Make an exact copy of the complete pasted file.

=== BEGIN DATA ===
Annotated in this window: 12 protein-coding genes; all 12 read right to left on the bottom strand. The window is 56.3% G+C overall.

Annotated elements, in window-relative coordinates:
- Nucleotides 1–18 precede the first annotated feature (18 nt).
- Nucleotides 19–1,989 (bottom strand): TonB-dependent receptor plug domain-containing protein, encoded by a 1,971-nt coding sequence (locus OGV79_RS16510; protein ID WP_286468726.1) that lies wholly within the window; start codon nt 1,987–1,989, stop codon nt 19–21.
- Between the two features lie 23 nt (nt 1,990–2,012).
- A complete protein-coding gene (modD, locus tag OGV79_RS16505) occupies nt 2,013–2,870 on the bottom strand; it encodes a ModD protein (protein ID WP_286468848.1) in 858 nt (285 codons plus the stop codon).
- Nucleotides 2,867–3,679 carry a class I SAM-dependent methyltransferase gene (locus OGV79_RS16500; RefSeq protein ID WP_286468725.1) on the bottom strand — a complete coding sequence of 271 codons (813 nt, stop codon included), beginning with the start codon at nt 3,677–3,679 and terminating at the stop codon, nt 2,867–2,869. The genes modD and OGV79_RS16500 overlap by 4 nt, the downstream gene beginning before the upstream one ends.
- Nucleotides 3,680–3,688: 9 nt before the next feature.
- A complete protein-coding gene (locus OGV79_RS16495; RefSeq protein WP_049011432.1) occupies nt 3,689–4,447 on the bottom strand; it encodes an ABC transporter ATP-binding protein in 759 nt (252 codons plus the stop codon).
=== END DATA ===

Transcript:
Annotated in this window: 12 protein-coding genes; all 12 read right to left on the bottom strand. The window is 56.3% G+C overall.

Annotated elements, in window-relative coordinates:
- Nucleotides 1–18 precede the first annotated feature (18 nt).
- Nucleotides 19–1,989 (bottom strand): TonB-dependent receptor plug domain-containing protein, encoded by a 1,971-nt coding sequence (locus OGV79_RS16510; protein ID WP_286468726.1) that lies wholly within the window; start codon nt 1,987–1,989, stop codon nt 19–21.
- Between the two features lie 23 nt (nt 1,990–2,012).
- A complete protein-coding gene (modD, locus tag OGV79_RS16505) occupies nt 2,013–2,870 on the bottom strand; it encodes a ModD protein (protein ID WP_286468848.1) in 858 nt (285 codons plus the stop codon).
- Nucleotides 2,867–3,679 carry a class I SAM-dependent methyltransferase gene (locus OGV79_RS16500; RefSeq protein ID WP_286468725.1) on the bottom strand — a complete coding sequence of 271 codons (813 nt, stop codon included), beginning with the start codon at nt 3,677–3,679 and terminating at the stop codon, nt 2,867–2,869. The genes modD and OGV79_RS16500 overlap by 4 nt, the downstream gene beginning before the upstream one ends.
- Nucleotides 3,680–3,688: 9 nt before the next feature.
- A complete protein-coding gene (locus OGV79_RS16495; RefSeq protein WP_049011432.1) occupies nt 3,689–4,447 on the bottom strand; it encodes an ABC transporter ATP-binding protein in 759 nt (252 codons plus the stop codon).